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News Review
June & July are Fireworks Safety Months
Posted Date: 6/13/2012 2:00 PM

FireworksWith warm weather and family events, the Fourth of July can be a fun time with many great memories, but before you celebrate; make sure everyone knows about fireworks safety.

If fireworks are not handled properly, they can cause serious burns and eye injuries in kids and adults. The best way to protect your family is not to use any fireworks at home - period. Attend public fireworks displays, and leave the lighting to professionals.

Lighting fireworks at home isn't even legal in many areas, so if you still want to use them, be sure to check with your local police department first. If they're legal where you live, keep these safety tips in mind.

Kids should never play with fireworks. Things like firecrackers, rockets, and sparklers are just too dangerous. If you give kids sparklers, make sure they keep them outside and away from the face, clothing, and hair. Sparklers can reach 1,800 degrees Fahrenheit, which is hot enough to melt gold.

  • Buy only legal fireworks (legal fireworks have a label with the manufacturer's name and directions; illegal ones are unlabeled), and store them in a cool, dry place.
  • Never try to make your own fireworks.
  • Always use fireworks outside and have a bucket of water and a hose nearby in case of accidents.
  • Steer clear of others - fireworks have been known to backfire or shoot off in the wrong direction.
  • Never throw or point fireworks at someone.
  • Don't hold fireworks in your hand or have any part of your body over them while lighting.
  • Wear some sort of eye protection, and avoid carrying fireworks in your pocket, as the friction could set them off.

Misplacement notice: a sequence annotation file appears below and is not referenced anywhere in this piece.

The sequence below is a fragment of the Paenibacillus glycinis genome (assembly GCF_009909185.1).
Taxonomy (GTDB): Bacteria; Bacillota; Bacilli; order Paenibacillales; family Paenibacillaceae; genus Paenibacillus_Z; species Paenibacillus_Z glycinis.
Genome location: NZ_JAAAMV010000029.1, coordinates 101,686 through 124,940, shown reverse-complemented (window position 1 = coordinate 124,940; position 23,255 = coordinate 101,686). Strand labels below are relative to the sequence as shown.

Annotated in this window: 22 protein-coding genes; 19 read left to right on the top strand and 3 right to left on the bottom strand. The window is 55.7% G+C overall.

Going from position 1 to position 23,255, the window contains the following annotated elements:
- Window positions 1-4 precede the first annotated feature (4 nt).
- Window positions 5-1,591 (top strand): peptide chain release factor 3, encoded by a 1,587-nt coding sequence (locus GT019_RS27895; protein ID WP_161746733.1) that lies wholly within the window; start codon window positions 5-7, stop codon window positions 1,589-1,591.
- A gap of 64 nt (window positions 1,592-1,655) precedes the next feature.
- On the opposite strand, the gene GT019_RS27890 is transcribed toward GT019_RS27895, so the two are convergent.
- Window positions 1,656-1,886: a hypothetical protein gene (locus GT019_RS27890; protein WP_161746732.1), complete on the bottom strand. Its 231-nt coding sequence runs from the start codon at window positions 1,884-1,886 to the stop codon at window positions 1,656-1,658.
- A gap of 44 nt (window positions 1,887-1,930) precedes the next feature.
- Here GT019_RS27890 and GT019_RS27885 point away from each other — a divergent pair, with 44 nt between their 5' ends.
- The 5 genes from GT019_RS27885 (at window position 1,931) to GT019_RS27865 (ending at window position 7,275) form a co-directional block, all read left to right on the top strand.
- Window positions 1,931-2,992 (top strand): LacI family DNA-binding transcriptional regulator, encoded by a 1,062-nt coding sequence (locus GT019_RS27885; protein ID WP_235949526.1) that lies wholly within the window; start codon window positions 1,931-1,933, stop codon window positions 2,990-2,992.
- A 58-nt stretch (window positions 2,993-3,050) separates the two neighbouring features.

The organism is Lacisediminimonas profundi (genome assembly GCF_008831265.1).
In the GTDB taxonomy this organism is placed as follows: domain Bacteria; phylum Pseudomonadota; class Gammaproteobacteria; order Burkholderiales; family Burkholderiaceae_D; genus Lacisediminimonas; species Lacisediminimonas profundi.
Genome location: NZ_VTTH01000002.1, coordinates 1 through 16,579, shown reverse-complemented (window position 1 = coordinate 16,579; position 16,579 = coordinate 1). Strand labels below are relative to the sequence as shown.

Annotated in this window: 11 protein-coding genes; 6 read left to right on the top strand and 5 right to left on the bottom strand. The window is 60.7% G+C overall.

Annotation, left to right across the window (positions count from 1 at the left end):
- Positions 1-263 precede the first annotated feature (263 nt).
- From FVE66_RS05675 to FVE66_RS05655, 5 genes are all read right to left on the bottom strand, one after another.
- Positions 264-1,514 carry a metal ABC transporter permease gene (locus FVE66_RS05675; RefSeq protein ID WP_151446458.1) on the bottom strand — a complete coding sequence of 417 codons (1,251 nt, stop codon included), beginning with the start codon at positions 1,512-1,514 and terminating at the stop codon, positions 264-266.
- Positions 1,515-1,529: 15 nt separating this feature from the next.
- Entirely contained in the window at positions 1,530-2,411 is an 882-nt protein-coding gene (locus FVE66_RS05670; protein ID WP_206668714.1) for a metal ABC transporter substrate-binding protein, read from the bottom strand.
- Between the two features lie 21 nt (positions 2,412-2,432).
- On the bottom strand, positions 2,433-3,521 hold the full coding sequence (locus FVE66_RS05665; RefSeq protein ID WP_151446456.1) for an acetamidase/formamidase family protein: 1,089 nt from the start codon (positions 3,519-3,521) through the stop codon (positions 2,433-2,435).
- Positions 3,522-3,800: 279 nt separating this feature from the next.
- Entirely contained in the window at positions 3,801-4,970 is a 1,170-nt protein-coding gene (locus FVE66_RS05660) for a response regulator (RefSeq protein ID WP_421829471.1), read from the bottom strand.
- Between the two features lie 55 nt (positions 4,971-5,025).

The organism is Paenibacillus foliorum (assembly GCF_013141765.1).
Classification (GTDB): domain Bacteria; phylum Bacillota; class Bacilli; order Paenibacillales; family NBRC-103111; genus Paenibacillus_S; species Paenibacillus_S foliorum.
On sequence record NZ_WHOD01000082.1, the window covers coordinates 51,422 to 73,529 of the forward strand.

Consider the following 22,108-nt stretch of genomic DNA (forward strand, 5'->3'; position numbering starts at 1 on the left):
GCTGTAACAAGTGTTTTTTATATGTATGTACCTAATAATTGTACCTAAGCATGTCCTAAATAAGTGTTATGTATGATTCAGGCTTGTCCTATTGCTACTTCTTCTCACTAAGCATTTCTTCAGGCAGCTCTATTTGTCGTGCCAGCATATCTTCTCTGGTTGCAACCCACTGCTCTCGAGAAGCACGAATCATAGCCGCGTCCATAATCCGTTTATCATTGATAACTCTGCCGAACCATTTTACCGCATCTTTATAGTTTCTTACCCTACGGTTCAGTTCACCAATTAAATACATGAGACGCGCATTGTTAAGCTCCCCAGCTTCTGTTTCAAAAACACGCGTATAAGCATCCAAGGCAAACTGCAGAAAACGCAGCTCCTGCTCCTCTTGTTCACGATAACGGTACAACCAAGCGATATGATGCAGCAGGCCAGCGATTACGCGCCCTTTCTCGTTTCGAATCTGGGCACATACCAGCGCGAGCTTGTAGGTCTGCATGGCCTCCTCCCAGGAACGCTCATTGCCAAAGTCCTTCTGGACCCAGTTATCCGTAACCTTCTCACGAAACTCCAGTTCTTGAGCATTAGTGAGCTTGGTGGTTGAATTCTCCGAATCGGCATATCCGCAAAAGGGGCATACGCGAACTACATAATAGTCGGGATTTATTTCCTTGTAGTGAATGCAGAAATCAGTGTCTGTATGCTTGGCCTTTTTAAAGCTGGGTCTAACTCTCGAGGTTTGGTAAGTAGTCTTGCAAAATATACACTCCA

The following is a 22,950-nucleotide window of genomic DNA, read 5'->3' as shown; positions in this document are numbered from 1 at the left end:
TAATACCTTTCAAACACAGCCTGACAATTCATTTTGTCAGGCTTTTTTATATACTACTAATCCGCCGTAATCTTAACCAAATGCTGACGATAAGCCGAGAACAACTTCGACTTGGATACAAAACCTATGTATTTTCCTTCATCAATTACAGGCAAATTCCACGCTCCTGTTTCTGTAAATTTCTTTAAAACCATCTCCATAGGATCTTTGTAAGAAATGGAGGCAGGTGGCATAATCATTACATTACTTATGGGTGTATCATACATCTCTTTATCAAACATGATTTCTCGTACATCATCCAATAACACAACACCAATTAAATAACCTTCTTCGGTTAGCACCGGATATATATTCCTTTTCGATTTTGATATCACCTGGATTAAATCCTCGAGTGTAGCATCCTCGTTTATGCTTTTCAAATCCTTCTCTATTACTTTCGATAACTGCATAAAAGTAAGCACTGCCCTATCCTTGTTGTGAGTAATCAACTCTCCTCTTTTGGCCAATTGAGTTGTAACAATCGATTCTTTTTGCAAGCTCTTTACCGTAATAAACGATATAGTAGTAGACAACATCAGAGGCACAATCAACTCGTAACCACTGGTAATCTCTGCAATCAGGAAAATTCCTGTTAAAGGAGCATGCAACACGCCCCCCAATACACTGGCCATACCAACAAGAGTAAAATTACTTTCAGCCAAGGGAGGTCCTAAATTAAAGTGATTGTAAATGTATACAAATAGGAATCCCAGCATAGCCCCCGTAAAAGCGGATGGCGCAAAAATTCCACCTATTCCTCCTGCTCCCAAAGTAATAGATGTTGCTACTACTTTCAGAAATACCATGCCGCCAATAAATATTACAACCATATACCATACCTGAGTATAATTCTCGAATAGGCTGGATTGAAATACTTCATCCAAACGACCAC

• Point fireworks away from homes, and keep away from brush and leaves and flammable substances.
  • Light one firework at a time (never in a glass or metal container), and never relight a dud.
  • Don't allow kids to pick up pieces of fireworks after an event. Some may still be ignited and can explode at any time.
  • Soak all fireworks in a bucket of water before throwing them in the trash can.


Think about your pet. Animals have sensitive ears and can be extremely frightened or stressed on the Fourth of July. Keep pets indoors to reduce the risk that they'll run loose or get injured.

Use common sense. Spectators should keep a safe distance from the shooter and the shooter should wear safety glasses.

Alcohol and fireworks do not mix. Have a "designated shooter."


If your child is injured by fireworks, immediately go to a doctor or hospital. If an eye injury occurs, don't allow your child to touch or rub it, as this may cause even more damage. Also, don't flush the eye out with water or attempt to put any ointment on it. Instead, cut out the bottom of a paper cup, place it around the eye, and immediately seek medical attention - your child's eyesight may depend upon it.

SPARKLERS
 

According to the U.S. Consumer Product Safety Commission, approximately 16% of all consumer fireworks injuries are caused by sparklers burning hands and legs, with the majority of sparkler injuries occurring to young children. These injuries would not have occurred if there had been close adult supervision and if some basic safety steps had been taken. Sparklers have been a traditional means of celebration for hundreds of years, and it's important to teach children how to use them safely. To prevent needless injuries, always use caution, and observe the following rules:

  • Sparklers should ALWAYS be used under close adult supervision.
  • Always remain standing while using sparklers.
  • Never hold a child in your arms while using sparklers.
  • Never hold, or light, more than one sparkler at a time.
  • Sparklers and bare feet can be a painful combination. Always wear closed-toe shoes.
  • Sparkler wire and stick remain hot long after the flame has gone out. Be sure to drop the spent sparklers directly in a bucket of water.
  • Never hand a lighted sparkler to another person. Give them the unlit sparkler and then light it.
  • Always stand at least 6 feet from another person while using sparklers.
  • Never throw sparklers.
  • Show children how to hold sparklers away from their body and at arm's length.
  • Teach children not to wave sparklers, especially wooden stick sparklers, or run while holding sparklers.
  • Take extra precautions with fireworks, and your holiday and summer will be a blast!